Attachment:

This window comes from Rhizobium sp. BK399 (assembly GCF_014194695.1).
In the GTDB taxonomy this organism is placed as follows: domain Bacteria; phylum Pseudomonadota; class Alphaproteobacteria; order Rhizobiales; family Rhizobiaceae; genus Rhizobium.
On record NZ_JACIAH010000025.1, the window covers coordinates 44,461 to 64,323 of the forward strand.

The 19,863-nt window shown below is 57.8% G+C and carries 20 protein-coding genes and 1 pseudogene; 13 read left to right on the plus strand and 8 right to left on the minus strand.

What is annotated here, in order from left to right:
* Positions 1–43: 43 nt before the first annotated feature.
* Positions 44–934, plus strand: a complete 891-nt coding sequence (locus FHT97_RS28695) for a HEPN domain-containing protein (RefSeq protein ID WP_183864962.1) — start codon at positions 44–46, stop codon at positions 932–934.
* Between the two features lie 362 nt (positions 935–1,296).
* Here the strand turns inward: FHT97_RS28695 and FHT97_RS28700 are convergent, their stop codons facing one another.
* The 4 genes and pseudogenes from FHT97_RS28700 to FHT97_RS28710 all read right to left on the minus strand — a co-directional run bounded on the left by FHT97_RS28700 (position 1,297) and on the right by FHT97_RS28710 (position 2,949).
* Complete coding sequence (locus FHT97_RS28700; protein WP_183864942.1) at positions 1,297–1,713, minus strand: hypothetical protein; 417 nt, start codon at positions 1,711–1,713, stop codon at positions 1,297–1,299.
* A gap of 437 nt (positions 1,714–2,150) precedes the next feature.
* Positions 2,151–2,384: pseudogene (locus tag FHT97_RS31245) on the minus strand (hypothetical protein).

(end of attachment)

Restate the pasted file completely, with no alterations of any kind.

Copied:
This window comes from Rhizobium sp. BK399 (assembly GCF_014194695.1).
In the GTDB taxonomy this organism is placed as follows: domain Bacteria; phylum Pseudomonadota; class Alphaproteobacteria; order Rhizobiales; family Rhizobiaceae; genus Rhizobium.
On record NZ_JACIAH010000025.1, the window covers coordinates 44,461 to 64,323 of the forward strand.

The 19,863-nt window shown below is 57.8% G+C and carries 20 protein-coding genes and 1 pseudogene; 13 read left to right on the plus strand and 8 right to left on the minus strand.

What is annotated here, in order from left to right:
* Positions 1–43: 43 nt before the first annotated feature.
* Positions 44–934, plus strand: a complete 891-nt coding sequence (locus FHT97_RS28695) for a HEPN domain-containing protein (RefSeq protein ID WP_183864962.1) — start codon at positions 44–46, stop codon at positions 932–934.
* Between the two features lie 362 nt (positions 935–1,296).
* Here the strand turns inward: FHT97_RS28695 and FHT97_RS28700 are convergent, their stop codons facing one another.
* The 4 genes and pseudogenes from FHT97_RS28700 to FHT97_RS28710 all read right to left on the minus strand — a co-directional run bounded on the left by FHT97_RS28700 (position 1,297) and on the right by FHT97_RS28710 (position 2,949).
* Complete coding sequence (locus FHT97_RS28700; protein WP_183864942.1) at positions 1,297–1,713, minus strand: hypothetical protein; 417 nt, start codon at positions 1,711–1,713, stop codon at positions 1,297–1,299.
* A gap of 437 nt (positions 1,714–2,150) precedes the next feature.
* Positions 2,151–2,384: pseudogene (locus tag FHT97_RS31245) on the minus strand (hypothetical protein).